Healthy Halloween Treats

Healthy Halloween Treats

By Jenny Tschiesche BSc(Hons) Dip(ION) FdSc BANT

Do you like treats or tricks? Most of us would choose treats right? In fact, the celebration of Halloween traditionally marked the end of the summer and the harvest and the beginning of the dark, cold winter. That’s why it’s associated with death and surely, we all need to treat ourselves at such a desperate time! Whilst we might think that eating “treats” means abandoning our typically otherwise healthy lifestyle this doesn’t have to be the case. There are plenty of healthy ways to enjoy sweet treats and comforting food at this time of year.

Let’s look at sweet treats first. Our goal is to enjoy some of the more traditional foods and treats associated with the celebration of Halloween but to make sure that we do not consume too much sugar. Why? Because sugar lacks nutritional value, can lead to cravings for more sugar and is linked to cardiovascular disease and diabetes when overconsumed. Moderation, however, is fine!


Sweet Treats

There are plenty of simple alternatives to some of our Halloween favourites:

  • Healthy Hot Chocolate –

Simply combine cacao powder (which is even richer in nutrients that cocoa) with a small amount of milk of your choice (I recommend oat for a creamy, rich and satisfying hot chocolate). In a small saucepan heat another 200-300ml of oat milk depending on the size of your mug and pour this on top of your chocolate mix. Add a drizzle of honey or maple syrup and stir. Enjoy!

 Hot Chocolate


  • Peanut Butter Cookies –
Cookies are traditional at this time of year but what if you could have a protein rich and lower sugar and carbohydrate cookie. Wouldn’t that be nice!
    • 225g crunchy or smooth peanut butter at room temp
    • 100g coconut sugar
    • 1 egg, beaten
    • 1 tsp vanilla extract
    • 1 tsp bicarbonate of soda

    Preheat the oven to 180C/160C Fan/Gas 4. Line a large baking tray with baking paper.

    Combine the peanut butter and sugar together until smooth. Add the egg and vanilla and mix until combined. Add the bicarbonate of soda then mix again. Roll into 12 balls. Arrange on the tray, leaving a little space between each one. Flatten each ball down with the back of a cold fork. Bake for about 8-10 minutes until golden and starting to crisp.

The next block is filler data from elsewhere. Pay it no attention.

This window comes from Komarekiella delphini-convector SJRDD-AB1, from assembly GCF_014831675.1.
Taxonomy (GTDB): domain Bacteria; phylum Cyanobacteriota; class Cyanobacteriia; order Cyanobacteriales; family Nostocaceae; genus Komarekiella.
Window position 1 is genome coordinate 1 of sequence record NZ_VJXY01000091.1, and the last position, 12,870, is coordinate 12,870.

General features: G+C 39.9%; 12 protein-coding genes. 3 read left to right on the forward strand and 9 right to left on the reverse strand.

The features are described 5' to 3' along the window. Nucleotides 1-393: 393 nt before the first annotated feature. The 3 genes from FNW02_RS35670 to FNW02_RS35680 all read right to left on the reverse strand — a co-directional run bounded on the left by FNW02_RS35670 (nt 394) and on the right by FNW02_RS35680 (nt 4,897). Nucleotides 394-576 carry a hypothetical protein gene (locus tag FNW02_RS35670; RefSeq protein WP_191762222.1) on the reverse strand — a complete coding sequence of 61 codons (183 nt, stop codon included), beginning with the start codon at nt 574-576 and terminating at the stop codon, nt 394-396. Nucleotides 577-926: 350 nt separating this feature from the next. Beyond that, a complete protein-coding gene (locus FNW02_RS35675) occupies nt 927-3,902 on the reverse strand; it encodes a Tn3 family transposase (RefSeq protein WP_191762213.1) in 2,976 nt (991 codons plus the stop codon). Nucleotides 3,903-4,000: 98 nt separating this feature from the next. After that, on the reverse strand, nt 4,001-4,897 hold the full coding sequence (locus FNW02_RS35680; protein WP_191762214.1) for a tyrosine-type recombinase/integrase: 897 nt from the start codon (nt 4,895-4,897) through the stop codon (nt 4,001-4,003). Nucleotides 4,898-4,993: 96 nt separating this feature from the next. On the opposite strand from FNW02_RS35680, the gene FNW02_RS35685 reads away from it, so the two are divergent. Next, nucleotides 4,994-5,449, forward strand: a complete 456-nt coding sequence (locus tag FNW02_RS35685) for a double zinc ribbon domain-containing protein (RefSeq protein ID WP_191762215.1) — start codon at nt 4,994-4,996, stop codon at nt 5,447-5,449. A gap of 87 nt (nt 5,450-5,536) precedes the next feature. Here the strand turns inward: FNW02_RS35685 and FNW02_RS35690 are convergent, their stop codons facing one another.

• Dark Chocolate Bark –
    An even healthier way to enjoy dark chocolate is to melt it into a chocolate “puddle” then top with nutrient-rich chopped nuts and seeds with optional dried or freeze-dried fruits such as goji berries and/or freeze-dried strawberries. Cool on a piece of greaseproof paper on the fridge for about 30 mins then break into bark. You can store chocolate bark at room temperature once set.


      • Sugar Free Flapjacks –
      Who doesn’t love a comforting flapjack at this time of year? Yet, most of us would prefer not to be eating copious amounts of sugar, syrup and butter. This combination of stewed apples and dried apricots provides a hit of natural sugars and makes for a sweet and moist but healthier flapjack.
        • 300g apples, peeled cored and diced
        • 300ml apple juice
        • 1 tsp cinnamon
        • 1 tbsp chia seeds
        • 175g oats
        • 50g chopped dried apricots
        • Oil to grease baking tin

        Preheat the oven to 200C/180C Fan/Gas 6. Place the apples, juice and cinnamon in a pan and heat until simmering then simmer for about 15 minutes until apple is soft

        Mash the apple down using a potato masher then stir in the chia seeds, oats and then the chopped dried apricots

        Push the mixture into 9 brownie holes in a brownie tin or into a 20cm by 20cm baking tin (greased)

        Bake for 15 -20 minutes until just starting to brown on the surface

        Remove from the oven and cool before removing, slicing and serving

         Sugar free flapjacks

        Healthy Comfort Foods

        Pumpkin, apples, parsnips, butternut squash are all seasonal whilst kale is tastiest at this time of year having experienced the first bout of cold weather. Seasonal foods often reflect the needs of our body at this time of year. For example, pumpkin and butternut squash are a source of nutrients that are known to bolster the immune system. These include beta carotene, vitamins C and E which are all categorised as antioxidants.  

        Our objective where savoury foods are concerned is to optimise these seasonal vegetables to gain the greatest nutrient advantage. So, let’s enjoy roasted pumpkin or butternut squash as an accompaniment to a meal or within a sheet pan meal such as this fantastic example from

        Other ways to enjoy these seasonal foods include:

        Pumpkin Soup

        See, I told you it wasn’t so difficult to enjoy seasonal treats. With your appetite whetted and your creativity inspired I hope you are not too afraid to enjoy these spooky delights this Halloween.